Sunday, October 12, 2008

Long Arm Dancing

One of the boozing sessions I had at the shark project took place at the local fishing club. They were holding a dinner dance after a fishing competition that had taken place between themselves and another local fishing club and Anthony, our boat skipper had managed to get tickets. He said (and I quote) "we need to get as many young people as possible to go - Ray your not invited!". I went anyway!

It turned out to be a very interesting evening. We got to the fishing club had some drink and then were given some food that consisted of some chicken and rice. After the food they started giving out the prizes for the day.

It seemed that everyone got some sort of prize. All the speeches were in Afrikaans which meant that I hadn't a clue what was being said. I did make out some words and phrases every now and then such as "Junior", "Senior", "Motor Oil" and I think "Take it up the ass" although I might be wrong with the last one.

After the prize givings (the other club won the overall competition BTW) the music and dancing started. This was when it became a little bit surreal. I had been informed about the dance they do in South Africa called the "Long Arm" but this was the first time I seen it.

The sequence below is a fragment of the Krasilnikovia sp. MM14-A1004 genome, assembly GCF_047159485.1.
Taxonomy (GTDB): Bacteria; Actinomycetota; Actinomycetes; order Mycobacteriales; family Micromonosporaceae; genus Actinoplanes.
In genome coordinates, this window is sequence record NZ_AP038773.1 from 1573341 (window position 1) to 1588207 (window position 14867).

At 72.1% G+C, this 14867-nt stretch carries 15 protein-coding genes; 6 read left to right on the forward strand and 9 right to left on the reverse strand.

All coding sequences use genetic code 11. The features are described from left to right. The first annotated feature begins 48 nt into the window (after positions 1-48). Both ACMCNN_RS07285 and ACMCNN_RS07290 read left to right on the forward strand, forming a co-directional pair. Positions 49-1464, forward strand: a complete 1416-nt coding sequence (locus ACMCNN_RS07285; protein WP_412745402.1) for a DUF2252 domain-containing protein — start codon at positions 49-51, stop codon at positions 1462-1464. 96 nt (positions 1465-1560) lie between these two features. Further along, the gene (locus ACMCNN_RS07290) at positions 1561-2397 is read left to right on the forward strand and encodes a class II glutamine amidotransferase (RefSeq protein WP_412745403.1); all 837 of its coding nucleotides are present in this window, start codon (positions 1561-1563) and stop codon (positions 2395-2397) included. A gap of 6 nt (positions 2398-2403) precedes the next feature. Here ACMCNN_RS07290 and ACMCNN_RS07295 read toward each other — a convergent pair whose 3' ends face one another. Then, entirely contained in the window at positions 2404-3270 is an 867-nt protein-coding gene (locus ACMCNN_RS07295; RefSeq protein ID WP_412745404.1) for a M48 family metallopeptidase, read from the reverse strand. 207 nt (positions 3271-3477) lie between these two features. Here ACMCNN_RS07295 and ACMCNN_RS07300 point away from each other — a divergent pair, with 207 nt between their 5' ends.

The best way I have of describing it is like Teapot's dancing. The couples hold each other in the same way as normal waltz type dancing except the way they hold their hands which looks very awkward and reminded me of a teapot spout. They then twirled around the floor very fast almost like a foxtrot. You could tell they did it quite a lot as they were very good at it but it still looked weird. The music they danced too was also unusual as it seemed to be covers of popular songs translated into Afrikaans and played on an organ. I recognised some of the tunes which ranged from disco songs to country and western - mostly in Afrikaans.

We only stayed at the dance until about 10 when Anthony drove us to a night club called Montego's. It was full of very young (under aged) kids dancing away to all sort of recent disco music. It looked like your typical under aged night club. A group of teenage boys were prancing around in the middle of the floor trying to look cool and failing miserably. They were trying to look as if they were enjoying themselves but really they were only interested in moving in on the girls dancing beside them.

Then, all of sudden, another Afrikaans song came on, half the people on the floor disappeared and the remaining ones started teapot dancing! I nearly dropped my shot glass! We stayed there for about an hour before moving on.

The last place we went to was called Stall which I think means barn in Afrikaans - and that's exactly what it was - a very large barn with a video screen at one end and a bar at the other. You could have fitting a thousand people into the place and it would have still looked half full so the 50 or so that were there hardly made a dent in the dance floor. The crowd were older than Montegos and the music was more rock than disco but they still managed to do the teapot dancing whenever possible. We just sat at the bar doing shots (another straw rum sir!) and getting very drunk before going home to bed.

A very good night but I suffered badly on the boat the next morning!

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